Paul adeptly and quietly demonstrates his wisdom on bandsaw use at 9:50 where he turns off the saw before attempting to pull out of the cut he made. On a bandsaw, there’s little to prevent a blade from walking off the front side of the wheel when an operator pulls material back towards themselves with the saw running. So patience waiting for the blade to stop spinning will always serve you well in those cutting scenarios.
    And when Paul speaks to how to best trim off the corners of the spoon blank on the bandsaw, it gives voice to the underlying precept that stock control on a bandsaw is very predictable when your stock sits flat on the table, fully supported, with no space between the blade exiting the bottom of the material and the table. But when you cut with a gap between the blade exiting the bottom of the material and the table, the risk of the material getting out of your control increases (with larger gaps increasing the risk of an unexpected “event” occurring). Another example of a gap becoming an issue is when making rip cuts (and even a crosscut at times) on round logs.

  6. tim ziegler on 17 May 2019 at 8:32 pm

    Thank you Paul. It is a real joy watching you make that spoon so much so that I got up and carved a spoon myself.

    Best wishes

  7. Noel Rodrigue on 17 May 2019 at 8:41 pm

    I’m not sure anyone else had the same reaction as I did, but when the piece of wood making the bottom of the bowl and extending into the hook was removed, I thought “here’s a good spoon rest to double up the spoon itself”. So you get two things out of the same piece of ‘leftover wood’!

    Nice going, Paul.

  8. David B on 18 May 2019 at 12:43 pm

    And if you don’t have a bandsaw, Paul taught how to make a spoon here:

    https://commonwoodworking.com/courses/how-to-make-a-spoon/

  9. jeffdustin on 19 May 2019 at 3:14 am

    I always thought of the spokeshave as a toy or accessory not a serious tool. Boy! I’ve learned how wrong I was. I like the spokeshaves that have the blade attached to the body of the handle at the bottom of the tool, like the wooden ones from the good old days.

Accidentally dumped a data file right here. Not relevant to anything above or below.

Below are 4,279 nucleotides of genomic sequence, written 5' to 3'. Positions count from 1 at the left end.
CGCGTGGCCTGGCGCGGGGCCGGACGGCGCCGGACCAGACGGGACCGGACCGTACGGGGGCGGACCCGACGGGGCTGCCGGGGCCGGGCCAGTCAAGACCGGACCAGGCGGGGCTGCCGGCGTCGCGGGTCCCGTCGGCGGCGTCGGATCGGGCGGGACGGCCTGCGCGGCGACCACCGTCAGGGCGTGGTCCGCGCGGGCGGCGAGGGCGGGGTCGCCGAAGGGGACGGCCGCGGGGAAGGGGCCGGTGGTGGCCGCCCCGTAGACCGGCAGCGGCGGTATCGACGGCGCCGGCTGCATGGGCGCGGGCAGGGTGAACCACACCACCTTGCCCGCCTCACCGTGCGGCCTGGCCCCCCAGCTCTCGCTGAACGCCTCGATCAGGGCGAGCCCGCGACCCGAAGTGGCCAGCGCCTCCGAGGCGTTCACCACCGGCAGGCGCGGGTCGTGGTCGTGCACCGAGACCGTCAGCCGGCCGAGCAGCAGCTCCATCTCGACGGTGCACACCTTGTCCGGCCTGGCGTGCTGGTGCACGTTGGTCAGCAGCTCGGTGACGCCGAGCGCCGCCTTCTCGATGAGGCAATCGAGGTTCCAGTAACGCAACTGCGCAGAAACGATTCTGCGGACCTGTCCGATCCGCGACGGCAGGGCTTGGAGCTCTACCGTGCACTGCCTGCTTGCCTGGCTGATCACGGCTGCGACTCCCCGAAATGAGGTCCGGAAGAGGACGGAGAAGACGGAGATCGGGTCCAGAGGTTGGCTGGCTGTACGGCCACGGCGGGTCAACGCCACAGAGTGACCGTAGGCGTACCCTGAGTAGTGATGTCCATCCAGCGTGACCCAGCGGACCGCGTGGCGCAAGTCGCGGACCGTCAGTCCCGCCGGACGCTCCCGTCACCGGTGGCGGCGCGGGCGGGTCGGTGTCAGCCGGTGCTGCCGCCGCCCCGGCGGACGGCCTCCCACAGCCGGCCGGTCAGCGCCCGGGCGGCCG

10. Mario Fusaro on 19 May 2019 at 1:05 pm

    I don’t like the spoon’s shape as a whole but I love working with the spokeshave and this project is definitely a must do for spokeshave users and novices. I made 2 of these a couple of days ago and gave them to friends who loved them. Newbies, please try this project, you will love it!

  11. Brian Miller on 19 May 2019 at 4:14 pm

    Love the pot hook.

  12. Eric Lundholm on 20 May 2019 at 12:06 am

    my favorite soup “spoon” isn’t a spoon at all but has a a flat slightly angled blade that scrapes the bottom of the pot. like a thick wood spatula. and making them doesn’t require a gouge, always great to see another video from Paul.

  13. Thomas Angle on 21 May 2019 at 9:04 pm

    I always found spoon making soothing. It never seemed like hard work. Especially the spokeshave part of it.

  14. Rob Drown on 24 June 2019 at 7:11 pm

    Would it work to use a drill press and a small bit to drill out the end of the pot slot rather than using a coping saw?

    Excellent video especially the part using the gouge to hollow out the bowl of the spoon.

    Than you!

    Rob Drown

    • Izzy BergerTeam Member on 27 June 2019 at 4:06 pm

      Hi Rob,

      Paul says:
      I’m not altogether sure but the question comes to me, ‘Why, if we’re teaching a whole project using hand tools, would we suddenly suggest to people to use a drill press?’

      A major investment of both cost and space. Additionally I don’t think it would improve matters by any degree at all.

      Kind Regards,
      Izzy